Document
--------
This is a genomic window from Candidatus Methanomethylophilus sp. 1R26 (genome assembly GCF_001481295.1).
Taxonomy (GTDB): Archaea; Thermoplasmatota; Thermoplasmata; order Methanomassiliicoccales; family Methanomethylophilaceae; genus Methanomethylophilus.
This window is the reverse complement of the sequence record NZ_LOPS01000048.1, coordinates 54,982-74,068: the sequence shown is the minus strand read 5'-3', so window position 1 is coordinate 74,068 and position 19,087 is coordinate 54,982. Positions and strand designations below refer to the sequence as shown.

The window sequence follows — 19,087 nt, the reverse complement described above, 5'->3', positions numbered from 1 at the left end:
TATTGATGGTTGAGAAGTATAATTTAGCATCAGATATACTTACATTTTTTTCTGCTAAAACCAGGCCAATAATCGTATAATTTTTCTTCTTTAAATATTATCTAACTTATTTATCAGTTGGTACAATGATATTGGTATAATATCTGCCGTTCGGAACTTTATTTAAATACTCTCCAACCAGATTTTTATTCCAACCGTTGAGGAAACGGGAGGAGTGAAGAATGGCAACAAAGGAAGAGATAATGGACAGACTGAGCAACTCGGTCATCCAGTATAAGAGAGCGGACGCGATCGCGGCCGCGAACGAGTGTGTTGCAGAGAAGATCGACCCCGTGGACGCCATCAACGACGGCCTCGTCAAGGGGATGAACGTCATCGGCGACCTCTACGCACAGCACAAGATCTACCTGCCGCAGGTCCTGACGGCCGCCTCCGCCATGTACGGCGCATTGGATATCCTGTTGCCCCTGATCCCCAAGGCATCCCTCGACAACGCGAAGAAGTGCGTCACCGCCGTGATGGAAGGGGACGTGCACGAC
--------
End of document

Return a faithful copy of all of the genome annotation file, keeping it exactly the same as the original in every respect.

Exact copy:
This is a genomic window from Candidatus Methanomethylophilus sp. 1R26 (genome assembly GCF_001481295.1).
Taxonomy (GTDB): Archaea; Thermoplasmatota; Thermoplasmata; order Methanomassiliicoccales; family Methanomethylophilaceae; genus Methanomethylophilus.
This window is the reverse complement of the sequence record NZ_LOPS01000048.1, coordinates 54,982-74,068: the sequence shown is the minus strand read 5'-3', so window position 1 is coordinate 74,068 and position 19,087 is coordinate 54,982. Positions and strand designations below refer to the sequence as shown.

The window sequence follows — 19,087 nt, the reverse complement described above, 5'->3', positions numbered from 1 at the left end:
TATTGATGGTTGAGAAGTATAATTTAGCATCAGATATACTTACATTTTTTTCTGCTAAAACCAGGCCAATAATCGTATAATTTTTCTTCTTTAAATATTATCTAACTTATTTATCAGTTGGTACAATGATATTGGTATAATATCTGCCGTTCGGAACTTTATTTAAATACTCTCCAACCAGATTTTTATTCCAACCGTTGAGGAAACGGGAGGAGTGAAGAATGGCAACAAAGGAAGAGATAATGGACAGACTGAGCAACTCGGTCATCCAGTATAAGAGAGCGGACGCGATCGCGGCCGCGAACGAGTGTGTTGCAGAGAAGATCGACCCCGTGGACGCCATCAACGACGGCCTCGTCAAGGGGATGAACGTCATCGGCGACCTCTACGCACAGCACAAGATCTACCTGCCGCAGGTCCTGACGGCCGCCTCCGCCATGTACGGCGCATTGGATATCCTGTTGCCCCTGATCCCCAAGGCATCCCTCGACAACGCGAAGAAGTGCGTCACCGCCGTGATGGAAGGGGACGTGCACGAC